I’m going to start with a basic assertion: to be effective and successful in their job, Project Managers need good information and the right tools. These two things are an absolute must. A bit more specifically: project managers first need current, accurate and complete project data; then secondly, they need the right tools to analyze, and report on that data. This is especially true when managing large construction projects, where there are so many moving parts, changes, documents, contractors, costs, schedules, etc. to stay on top of. There are other things they need of course, but without these two key things, construction project managers are left feeling around in a dark room, desperately hoping to find a light switch.
Construction contractors are increasingly adopting technology to track their daily costs and activities from the jobsite. Some will refer to this as tracking their daily LEM – which stands for Labor, Equipment and Materials – however others may call it Field Data Capture; and some may call it the Daily Field Report, or Site Superintendent Report. Although we’ve adopted an industry term, “Construction Cost Tracking” as a general name to describe the activity and process, we tend to use “LEM” as the term that describes the final document(s) that contain all the jobsite data that gets tracked.
If you’re familiar with 4castplus at all, you’ll know that the system enables contractors to track much more than labor, equipment and materials. There’s clearly much more going on than that – so a “LEM” is just a term used that encapsulates the broad variety of everything that gets tracked. Other data that gets captured in the LEM includes: labor expenses like subsistence and meals; along with 3rd party vendor expenses; material field receipts; daily log and the weather. Field personnel can also input production quantities as progressed items that are completed. It also allows field personnel to upload any number of documents into organized document repository categories. There’s additionally a very powerful Vendor LEM option to track the costs and expenses from subcontractors.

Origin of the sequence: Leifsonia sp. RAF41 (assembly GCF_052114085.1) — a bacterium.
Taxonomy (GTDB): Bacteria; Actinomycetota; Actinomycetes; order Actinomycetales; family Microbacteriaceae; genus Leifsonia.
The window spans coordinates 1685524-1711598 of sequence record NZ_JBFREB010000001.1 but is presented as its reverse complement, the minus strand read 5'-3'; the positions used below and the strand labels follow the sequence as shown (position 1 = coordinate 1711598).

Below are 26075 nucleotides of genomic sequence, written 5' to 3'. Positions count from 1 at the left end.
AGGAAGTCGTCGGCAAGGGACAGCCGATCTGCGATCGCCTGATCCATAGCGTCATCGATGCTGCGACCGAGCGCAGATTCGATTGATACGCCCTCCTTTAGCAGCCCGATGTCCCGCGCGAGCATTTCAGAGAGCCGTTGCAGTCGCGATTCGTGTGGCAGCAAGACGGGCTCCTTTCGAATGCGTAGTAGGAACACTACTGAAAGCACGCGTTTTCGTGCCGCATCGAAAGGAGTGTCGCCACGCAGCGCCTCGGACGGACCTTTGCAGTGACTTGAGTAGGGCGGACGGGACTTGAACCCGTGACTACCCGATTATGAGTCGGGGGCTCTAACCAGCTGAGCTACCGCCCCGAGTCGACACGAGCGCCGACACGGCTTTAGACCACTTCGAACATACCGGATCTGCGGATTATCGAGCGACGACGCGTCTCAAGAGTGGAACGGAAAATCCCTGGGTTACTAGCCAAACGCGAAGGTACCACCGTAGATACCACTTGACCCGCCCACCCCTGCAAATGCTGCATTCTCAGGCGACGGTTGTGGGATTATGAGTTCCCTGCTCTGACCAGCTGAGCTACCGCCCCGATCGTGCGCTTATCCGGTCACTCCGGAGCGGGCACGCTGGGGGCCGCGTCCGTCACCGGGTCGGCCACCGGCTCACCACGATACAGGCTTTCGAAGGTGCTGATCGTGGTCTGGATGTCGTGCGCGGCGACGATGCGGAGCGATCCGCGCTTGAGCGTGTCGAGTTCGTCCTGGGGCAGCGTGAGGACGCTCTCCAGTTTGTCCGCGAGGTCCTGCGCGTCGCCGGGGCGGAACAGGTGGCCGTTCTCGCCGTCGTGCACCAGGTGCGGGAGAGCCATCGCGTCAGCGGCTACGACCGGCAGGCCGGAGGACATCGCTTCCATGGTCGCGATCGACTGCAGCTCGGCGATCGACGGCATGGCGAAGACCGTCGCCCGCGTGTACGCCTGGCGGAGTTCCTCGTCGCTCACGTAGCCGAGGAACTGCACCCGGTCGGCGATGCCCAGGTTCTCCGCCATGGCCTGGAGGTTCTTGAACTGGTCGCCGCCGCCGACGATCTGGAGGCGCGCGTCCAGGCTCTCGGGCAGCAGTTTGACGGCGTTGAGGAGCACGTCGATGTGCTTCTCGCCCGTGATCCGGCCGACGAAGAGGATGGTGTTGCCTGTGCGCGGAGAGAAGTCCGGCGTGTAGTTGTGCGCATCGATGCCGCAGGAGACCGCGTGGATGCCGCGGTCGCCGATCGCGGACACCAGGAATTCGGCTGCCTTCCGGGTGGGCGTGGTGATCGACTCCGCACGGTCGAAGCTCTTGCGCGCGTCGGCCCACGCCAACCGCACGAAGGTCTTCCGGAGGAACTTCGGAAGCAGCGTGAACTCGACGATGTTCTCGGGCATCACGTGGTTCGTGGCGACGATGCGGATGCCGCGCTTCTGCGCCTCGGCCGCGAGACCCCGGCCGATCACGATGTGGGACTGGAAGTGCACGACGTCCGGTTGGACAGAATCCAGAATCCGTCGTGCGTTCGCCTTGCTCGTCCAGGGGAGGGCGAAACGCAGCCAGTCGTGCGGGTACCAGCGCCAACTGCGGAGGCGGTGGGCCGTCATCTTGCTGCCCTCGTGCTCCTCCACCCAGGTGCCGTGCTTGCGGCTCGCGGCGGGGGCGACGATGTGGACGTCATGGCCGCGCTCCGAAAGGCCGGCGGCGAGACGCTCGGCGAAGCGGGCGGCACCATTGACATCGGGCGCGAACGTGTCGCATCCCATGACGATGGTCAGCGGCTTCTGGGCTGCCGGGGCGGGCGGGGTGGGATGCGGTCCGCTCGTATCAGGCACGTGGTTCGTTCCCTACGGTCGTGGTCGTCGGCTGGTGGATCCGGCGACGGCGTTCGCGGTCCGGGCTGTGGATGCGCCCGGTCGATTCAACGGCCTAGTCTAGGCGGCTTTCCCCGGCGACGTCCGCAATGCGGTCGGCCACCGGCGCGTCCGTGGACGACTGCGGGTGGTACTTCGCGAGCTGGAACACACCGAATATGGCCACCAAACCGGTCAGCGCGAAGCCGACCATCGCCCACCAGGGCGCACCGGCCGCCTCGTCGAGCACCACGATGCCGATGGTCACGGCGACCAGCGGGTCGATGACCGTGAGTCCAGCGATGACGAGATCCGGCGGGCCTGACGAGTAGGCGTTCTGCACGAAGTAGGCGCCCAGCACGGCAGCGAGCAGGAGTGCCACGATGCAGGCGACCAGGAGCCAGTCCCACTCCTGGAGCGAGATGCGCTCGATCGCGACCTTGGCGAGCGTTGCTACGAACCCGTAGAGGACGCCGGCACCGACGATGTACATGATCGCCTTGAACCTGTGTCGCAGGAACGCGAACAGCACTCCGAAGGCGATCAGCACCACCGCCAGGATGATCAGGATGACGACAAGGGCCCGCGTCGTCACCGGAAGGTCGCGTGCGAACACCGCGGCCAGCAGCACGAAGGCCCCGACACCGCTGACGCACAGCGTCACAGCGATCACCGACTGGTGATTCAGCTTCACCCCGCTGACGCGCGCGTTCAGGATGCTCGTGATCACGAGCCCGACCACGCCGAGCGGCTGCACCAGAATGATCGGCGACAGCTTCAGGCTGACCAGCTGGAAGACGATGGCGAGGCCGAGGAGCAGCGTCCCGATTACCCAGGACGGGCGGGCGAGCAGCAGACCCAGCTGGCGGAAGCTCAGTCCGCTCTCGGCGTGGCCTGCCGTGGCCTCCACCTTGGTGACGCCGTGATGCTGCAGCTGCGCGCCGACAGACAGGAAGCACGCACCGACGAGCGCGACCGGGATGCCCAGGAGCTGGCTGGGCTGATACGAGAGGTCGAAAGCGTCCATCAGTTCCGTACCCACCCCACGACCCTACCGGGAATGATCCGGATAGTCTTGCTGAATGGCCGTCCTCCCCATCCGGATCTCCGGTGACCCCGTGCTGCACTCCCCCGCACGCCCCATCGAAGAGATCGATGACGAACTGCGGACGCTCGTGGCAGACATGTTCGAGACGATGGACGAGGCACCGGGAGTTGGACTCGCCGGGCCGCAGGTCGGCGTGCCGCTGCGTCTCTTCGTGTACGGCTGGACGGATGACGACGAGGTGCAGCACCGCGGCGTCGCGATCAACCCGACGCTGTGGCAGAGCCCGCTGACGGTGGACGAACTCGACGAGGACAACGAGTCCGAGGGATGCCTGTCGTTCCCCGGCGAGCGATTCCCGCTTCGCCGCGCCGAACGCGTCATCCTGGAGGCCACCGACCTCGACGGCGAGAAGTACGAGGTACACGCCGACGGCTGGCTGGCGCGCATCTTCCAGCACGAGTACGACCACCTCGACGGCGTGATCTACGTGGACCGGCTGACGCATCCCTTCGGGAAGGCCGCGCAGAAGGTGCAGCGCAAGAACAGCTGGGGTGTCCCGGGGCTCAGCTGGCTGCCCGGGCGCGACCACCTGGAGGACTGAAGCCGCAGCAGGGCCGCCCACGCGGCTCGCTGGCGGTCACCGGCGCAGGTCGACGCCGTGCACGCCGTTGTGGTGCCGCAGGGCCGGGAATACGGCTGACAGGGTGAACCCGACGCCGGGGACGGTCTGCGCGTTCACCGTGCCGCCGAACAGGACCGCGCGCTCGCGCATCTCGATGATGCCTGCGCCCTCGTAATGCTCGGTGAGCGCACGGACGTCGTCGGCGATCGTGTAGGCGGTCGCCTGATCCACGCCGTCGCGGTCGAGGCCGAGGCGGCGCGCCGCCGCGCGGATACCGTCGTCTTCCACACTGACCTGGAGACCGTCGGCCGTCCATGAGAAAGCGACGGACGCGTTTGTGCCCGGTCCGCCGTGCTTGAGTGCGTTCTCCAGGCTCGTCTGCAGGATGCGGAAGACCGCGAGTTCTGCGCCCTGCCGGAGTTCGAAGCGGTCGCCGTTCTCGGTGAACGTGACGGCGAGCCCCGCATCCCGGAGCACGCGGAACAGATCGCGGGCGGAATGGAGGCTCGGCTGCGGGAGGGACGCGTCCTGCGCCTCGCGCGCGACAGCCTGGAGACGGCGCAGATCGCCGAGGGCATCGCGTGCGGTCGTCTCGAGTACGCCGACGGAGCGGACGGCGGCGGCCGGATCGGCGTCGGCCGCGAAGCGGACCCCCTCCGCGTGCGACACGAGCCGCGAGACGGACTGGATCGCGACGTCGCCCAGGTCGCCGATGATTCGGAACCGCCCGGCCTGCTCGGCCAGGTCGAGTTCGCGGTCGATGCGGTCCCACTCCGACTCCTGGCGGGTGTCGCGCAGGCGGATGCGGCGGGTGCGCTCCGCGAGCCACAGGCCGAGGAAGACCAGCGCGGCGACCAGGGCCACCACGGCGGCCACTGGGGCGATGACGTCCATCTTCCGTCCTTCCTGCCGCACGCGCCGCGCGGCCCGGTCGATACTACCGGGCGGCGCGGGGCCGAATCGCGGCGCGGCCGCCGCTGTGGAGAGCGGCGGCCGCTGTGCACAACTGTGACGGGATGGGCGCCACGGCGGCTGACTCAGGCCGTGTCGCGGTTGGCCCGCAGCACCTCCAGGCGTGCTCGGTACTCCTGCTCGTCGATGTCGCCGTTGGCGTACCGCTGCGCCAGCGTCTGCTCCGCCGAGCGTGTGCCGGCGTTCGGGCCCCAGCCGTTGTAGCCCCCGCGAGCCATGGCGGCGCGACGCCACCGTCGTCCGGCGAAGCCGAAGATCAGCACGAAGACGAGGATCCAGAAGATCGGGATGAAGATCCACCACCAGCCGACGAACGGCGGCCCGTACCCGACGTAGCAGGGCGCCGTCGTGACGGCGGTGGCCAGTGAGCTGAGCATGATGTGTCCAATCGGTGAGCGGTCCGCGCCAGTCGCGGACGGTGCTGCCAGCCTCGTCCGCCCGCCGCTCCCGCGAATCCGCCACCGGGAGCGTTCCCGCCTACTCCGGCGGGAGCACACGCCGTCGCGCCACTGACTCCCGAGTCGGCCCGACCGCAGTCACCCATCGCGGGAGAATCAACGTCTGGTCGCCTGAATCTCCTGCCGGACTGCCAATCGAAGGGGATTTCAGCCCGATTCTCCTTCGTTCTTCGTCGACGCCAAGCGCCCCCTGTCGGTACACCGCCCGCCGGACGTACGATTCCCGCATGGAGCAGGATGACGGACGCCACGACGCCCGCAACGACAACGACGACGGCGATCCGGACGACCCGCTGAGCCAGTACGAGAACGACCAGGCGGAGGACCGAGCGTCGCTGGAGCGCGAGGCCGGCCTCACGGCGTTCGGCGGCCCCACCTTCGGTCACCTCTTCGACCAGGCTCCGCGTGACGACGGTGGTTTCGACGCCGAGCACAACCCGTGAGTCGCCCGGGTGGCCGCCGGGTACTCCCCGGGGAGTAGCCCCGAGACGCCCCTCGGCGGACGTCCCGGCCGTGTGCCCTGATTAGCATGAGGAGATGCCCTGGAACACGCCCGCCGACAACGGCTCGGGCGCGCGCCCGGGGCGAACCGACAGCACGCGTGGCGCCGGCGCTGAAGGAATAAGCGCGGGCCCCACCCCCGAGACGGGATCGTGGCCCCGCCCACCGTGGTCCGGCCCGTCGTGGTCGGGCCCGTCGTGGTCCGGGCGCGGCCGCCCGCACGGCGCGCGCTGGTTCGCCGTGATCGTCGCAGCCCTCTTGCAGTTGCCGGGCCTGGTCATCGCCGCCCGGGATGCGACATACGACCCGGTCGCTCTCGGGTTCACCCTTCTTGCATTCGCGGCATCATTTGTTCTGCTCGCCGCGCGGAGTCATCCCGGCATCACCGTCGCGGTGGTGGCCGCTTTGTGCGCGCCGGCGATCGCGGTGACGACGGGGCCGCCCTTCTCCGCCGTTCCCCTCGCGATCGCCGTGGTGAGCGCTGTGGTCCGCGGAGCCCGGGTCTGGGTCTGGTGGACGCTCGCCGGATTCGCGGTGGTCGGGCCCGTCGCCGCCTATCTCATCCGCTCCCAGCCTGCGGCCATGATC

Successfully managing construction projects is highly dependent on the quality of the data that’s captured about those projects. Whether you’re using the data to manage costs, bill your clients, pay your subcontractors, determine progress – or all that and more – the quality of that data is crucial to the success of the project. Current, Accurate and Complete – these are the key cornerstones of quality information. What’s more, getting quality data right from the start – i.e. from when it’s first entered into the system – saves organizations tremendous time, money and effort in executing on projects. Not only that, it reduces the chances and effects of any potential claims, disputes, safety issues and delays. Mistakes and omissions bleed energy and money from your organization. The result is not just costly, it’s often embarrassing – and you are particularly vulnerable if you have any manual “double-entry” of data from system to system.
If you’re like most companies that run construction projects, you know that getting accurate and real-time cost data from the jobsite can present many challenges. If you’ve never considered a software system to take on the heavy lifting of that process, here are the top 9 signs you need construction cost tracking software and how 4castplus can help:
Before I get started on the details, I’ll give you a quick definition: A CPI Forecast allows project controls professionals to predict the performance of their project using a subjective CPI value rather than the calculated CPI that’s determined based on past performance.
Project controls professionals can spend endless hours discussing, debating and tweaking the required codes for their project and for good reason; there are so many layers to consider in designing the ‘right’ cost coding system.
Wanting to know where things are at during all stages of a project is a healthy thing to do. Whether you’re the owner, operator or customer, there’s no question that every day of your project, you’ll want to know if things are moving along as expected. And you’ll want to know details; because whether you’re running a $10 million or a $100 million project, going 10% over budget is a lot of money. So you’d better be asking a lot of questions.